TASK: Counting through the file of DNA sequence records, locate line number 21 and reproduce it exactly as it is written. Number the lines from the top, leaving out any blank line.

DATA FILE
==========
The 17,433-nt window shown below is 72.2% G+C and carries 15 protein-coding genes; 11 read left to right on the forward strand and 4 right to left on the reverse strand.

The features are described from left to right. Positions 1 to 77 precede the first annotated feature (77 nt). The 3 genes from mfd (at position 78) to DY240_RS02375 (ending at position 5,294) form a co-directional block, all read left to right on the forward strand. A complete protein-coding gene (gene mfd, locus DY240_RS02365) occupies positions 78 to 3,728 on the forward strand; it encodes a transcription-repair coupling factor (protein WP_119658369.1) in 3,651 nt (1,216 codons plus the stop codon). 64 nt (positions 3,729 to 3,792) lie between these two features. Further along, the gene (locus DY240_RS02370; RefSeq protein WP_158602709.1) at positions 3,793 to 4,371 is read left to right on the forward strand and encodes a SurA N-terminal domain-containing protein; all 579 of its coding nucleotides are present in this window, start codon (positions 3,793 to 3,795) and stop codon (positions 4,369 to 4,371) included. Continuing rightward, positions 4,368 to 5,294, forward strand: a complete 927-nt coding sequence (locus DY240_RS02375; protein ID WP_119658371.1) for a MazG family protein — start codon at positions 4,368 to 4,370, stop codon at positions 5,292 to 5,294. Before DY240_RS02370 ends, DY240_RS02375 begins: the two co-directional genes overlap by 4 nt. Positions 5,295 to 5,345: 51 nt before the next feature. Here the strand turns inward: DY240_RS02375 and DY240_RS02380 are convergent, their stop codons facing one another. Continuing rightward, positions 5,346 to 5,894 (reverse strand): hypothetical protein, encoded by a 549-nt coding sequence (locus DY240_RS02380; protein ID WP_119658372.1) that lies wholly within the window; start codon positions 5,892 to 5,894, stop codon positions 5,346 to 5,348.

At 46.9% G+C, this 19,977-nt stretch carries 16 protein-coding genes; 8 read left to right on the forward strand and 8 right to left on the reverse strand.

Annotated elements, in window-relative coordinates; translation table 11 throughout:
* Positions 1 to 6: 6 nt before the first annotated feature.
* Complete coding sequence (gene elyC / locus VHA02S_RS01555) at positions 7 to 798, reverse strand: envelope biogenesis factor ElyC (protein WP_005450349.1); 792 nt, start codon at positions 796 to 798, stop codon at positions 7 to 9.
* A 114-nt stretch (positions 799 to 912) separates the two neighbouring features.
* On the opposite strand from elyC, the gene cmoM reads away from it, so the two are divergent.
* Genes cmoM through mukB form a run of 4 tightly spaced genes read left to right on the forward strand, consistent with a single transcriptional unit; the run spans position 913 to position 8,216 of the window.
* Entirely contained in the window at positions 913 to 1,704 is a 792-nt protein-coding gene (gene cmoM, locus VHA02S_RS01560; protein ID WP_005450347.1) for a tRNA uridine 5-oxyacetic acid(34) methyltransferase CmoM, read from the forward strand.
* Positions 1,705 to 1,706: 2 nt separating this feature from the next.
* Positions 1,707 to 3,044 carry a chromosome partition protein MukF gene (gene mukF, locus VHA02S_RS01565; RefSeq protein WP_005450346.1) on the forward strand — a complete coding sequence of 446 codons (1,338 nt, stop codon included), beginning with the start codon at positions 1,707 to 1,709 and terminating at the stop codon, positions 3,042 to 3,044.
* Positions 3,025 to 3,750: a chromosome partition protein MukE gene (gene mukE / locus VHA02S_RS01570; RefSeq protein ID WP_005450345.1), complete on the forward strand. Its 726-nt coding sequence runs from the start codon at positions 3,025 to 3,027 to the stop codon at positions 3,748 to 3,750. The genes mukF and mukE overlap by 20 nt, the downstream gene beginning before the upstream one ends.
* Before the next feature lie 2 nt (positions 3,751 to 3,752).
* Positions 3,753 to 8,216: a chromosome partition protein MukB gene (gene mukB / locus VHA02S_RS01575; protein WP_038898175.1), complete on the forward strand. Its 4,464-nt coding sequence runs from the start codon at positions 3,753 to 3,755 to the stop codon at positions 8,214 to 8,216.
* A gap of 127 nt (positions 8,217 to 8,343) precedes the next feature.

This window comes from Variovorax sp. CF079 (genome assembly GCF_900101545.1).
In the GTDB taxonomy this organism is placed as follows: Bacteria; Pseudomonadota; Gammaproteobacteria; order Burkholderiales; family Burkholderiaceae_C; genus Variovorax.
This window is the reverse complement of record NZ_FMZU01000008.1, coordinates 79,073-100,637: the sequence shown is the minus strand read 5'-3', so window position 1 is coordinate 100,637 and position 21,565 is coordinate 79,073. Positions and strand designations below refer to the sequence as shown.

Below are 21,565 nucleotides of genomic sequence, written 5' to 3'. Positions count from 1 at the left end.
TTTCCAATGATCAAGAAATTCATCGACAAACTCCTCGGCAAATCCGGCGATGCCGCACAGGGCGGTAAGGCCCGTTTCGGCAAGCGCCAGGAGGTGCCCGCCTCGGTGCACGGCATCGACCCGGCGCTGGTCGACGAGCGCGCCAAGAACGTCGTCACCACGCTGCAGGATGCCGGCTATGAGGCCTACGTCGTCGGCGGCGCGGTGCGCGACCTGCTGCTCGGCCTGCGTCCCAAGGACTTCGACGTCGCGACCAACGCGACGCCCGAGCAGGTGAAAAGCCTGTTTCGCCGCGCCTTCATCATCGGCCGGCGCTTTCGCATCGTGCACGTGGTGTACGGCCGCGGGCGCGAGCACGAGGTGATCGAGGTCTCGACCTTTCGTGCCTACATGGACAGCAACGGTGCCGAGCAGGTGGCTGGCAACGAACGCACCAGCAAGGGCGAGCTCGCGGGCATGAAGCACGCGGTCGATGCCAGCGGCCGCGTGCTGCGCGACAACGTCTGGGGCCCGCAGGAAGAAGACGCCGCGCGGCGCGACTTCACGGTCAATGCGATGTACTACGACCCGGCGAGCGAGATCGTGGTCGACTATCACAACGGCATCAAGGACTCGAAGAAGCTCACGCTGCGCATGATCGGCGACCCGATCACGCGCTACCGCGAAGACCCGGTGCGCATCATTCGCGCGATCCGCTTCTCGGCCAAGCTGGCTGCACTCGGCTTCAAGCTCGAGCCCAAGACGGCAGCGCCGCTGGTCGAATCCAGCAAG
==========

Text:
TTTCCAATGATCAAGAAATTCATCGACAAACTCCTCGGCAAATCCGGCGATGCCGCACAGGGCGGTAAGGCCCGTTTCGGCAAGCGCCAGGAGGTGCCCGCCTCGGTGCACGGCATCGACCCGGCGCTGGTCGACGAGCGCGCCAAGAACGTCGTCACCACGCTGCAGGATGCCGGCTATGAGGCCTACGTCGTCGGCGGCGCGGTGCGCGACCTGCTGCTCGGCCTGCGTCCCAAGGACTTCGACGTCGCGACCAACGCGACGCCCGAGCAGGTGAAAAGCCTGTTTCGCCGCGCCTTCATCATCGGCCGGCGCTTTCGCATCGTGCACGTGGTGTACGGCCGCGGGCGCGAGCACGAGGTGATCGAGGTCTCGACCTTTCGTGCCTACATGGACAGCAACGGTGCCGAGCAGGTGGCTGGCAACGAACGCACCAGCAAGGGCGAGCTCGCGGGCATGAAGCACGCGGTCGATGCCAGCGGCCGCGTGCTGCGCGACAACGTCTGGGGCCCGCAGGAAGAAGACGCCGCGCGGCGCGACTTCACGGTCAATGCGATGTACTACGACCCGGCGAGCGAGATCGTGGTCGACTATCACAACGGCATCAAGGACTCGAAGAAGCTCACGCTGCGCATGATCGGCGACCCGATCACGCGCTACCGCGAAGACCCGGTGCGCATCATTCGCGCGATCCGCTTCTCGGCCAAGCTGGCTGCACTCGGCTTCAAGCTCGAGCCCAAGACGGCAGCGCCGCTGGTCGAATCCAGCAAG